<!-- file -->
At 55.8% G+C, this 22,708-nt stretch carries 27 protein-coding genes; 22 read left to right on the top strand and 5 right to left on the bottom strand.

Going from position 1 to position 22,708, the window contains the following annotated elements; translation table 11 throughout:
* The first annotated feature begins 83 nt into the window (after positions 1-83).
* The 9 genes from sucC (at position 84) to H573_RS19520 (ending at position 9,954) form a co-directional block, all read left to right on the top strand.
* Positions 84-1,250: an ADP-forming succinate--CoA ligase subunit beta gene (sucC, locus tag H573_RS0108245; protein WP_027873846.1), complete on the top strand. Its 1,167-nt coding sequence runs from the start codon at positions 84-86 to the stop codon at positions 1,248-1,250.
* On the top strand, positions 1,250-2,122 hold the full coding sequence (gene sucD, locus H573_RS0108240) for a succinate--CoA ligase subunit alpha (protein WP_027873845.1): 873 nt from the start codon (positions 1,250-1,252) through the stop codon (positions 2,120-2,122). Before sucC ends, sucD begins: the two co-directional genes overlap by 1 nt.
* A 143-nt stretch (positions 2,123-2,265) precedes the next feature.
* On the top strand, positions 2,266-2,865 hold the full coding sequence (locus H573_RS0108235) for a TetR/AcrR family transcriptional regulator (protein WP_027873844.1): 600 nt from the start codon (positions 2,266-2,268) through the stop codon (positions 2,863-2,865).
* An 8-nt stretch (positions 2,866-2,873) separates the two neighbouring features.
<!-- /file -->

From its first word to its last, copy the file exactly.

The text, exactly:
At 55.8% G+C, this 22,708-nt stretch carries 27 protein-coding genes; 22 read left to right on the top strand and 5 right to left on the bottom strand.

Going from position 1 to position 22,708, the window contains the following annotated elements; translation table 11 throughout:
* The first annotated feature begins 83 nt into the window (after positions 1-83).
* The 9 genes from sucC (at position 84) to H573_RS19520 (ending at position 9,954) form a co-directional block, all read left to right on the top strand.
* Positions 84-1,250: an ADP-forming succinate--CoA ligase subunit beta gene (sucC, locus tag H573_RS0108245; protein WP_027873846.1), complete on the top strand. Its 1,167-nt coding sequence runs from the start codon at positions 84-86 to the stop codon at positions 1,248-1,250.
* On the top strand, positions 1,250-2,122 hold the full coding sequence (gene sucD, locus H573_RS0108240) for a succinate--CoA ligase subunit alpha (protein WP_027873845.1): 873 nt from the start codon (positions 1,250-1,252) through the stop codon (positions 2,120-2,122). Before sucC ends, sucD begins: the two co-directional genes overlap by 1 nt.
* A 143-nt stretch (positions 2,123-2,265) precedes the next feature.
* On the top strand, positions 2,266-2,865 hold the full coding sequence (locus H573_RS0108235) for a TetR/AcrR family transcriptional regulator (protein WP_027873844.1): 600 nt from the start codon (positions 2,266-2,268) through the stop codon (positions 2,863-2,865).
* An 8-nt stretch (positions 2,866-2,873) separates the two neighbouring features.